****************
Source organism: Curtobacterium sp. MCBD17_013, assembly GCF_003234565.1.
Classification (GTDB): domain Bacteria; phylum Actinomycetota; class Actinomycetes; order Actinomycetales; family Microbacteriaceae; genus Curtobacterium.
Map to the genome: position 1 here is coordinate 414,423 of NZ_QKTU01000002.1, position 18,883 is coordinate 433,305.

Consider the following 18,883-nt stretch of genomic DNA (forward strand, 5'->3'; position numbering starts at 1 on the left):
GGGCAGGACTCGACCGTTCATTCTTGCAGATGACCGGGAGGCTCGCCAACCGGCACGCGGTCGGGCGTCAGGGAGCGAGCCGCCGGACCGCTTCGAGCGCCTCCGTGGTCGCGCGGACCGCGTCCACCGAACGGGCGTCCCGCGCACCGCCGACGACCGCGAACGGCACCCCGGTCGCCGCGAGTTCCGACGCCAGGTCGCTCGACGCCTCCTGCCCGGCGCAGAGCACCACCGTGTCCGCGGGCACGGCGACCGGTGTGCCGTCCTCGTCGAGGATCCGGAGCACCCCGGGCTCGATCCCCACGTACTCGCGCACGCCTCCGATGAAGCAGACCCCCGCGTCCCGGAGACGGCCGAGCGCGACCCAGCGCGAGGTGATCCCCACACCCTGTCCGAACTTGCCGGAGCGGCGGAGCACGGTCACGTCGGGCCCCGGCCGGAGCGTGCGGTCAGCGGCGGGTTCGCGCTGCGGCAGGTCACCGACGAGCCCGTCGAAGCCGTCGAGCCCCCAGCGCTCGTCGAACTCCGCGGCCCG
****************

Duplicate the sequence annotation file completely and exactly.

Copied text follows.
Source organism: Curtobacterium sp. MCBD17_013, assembly GCF_003234565.1.
Classification (GTDB): domain Bacteria; phylum Actinomycetota; class Actinomycetes; order Actinomycetales; family Microbacteriaceae; genus Curtobacterium.
Map to the genome: position 1 here is coordinate 414,423 of NZ_QKTU01000002.1, position 18,883 is coordinate 433,305.

Consider the following 18,883-nt stretch of genomic DNA (forward strand, 5'->3'; position numbering starts at 1 on the left):
GGGCAGGACTCGACCGTTCATTCTTGCAGATGACCGGGAGGCTCGCCAACCGGCACGCGGTCGGGCGTCAGGGAGCGAGCCGCCGGACCGCTTCGAGCGCCTCCGTGGTCGCGCGGACCGCGTCCACCGAACGGGCGTCCCGCGCACCGCCGACGACCGCGAACGGCACCCCGGTCGCCGCGAGTTCCGACGCCAGGTCGCTCGACGCCTCCTGCCCGGCGCAGAGCACCACCGTGTCCGCGGGCACGGCGACCGGTGTGCCGTCCTCGTCGAGGATCCGGAGCACCCCGGGCTCGATCCCCACGTACTCGCGCACGCCTCCGATGAAGCAGACCCCCGCGTCCCGGAGACGGCCGAGCGCGACCCAGCGCGAGGTGATCCCCACACCCTGTCCGAACTTGCCGGAGCGGCGGAGCACGGTCACGTCGGGCCCCGGCCGGAGCGTGCGGTCAGCGGCGGGTTCGCGCTGCGGCAGGTCACCGACGAGCCCGTCGAAGCCGTCGAGCCCCCAGCGCTCGTCGAACTCCGCGGCCCG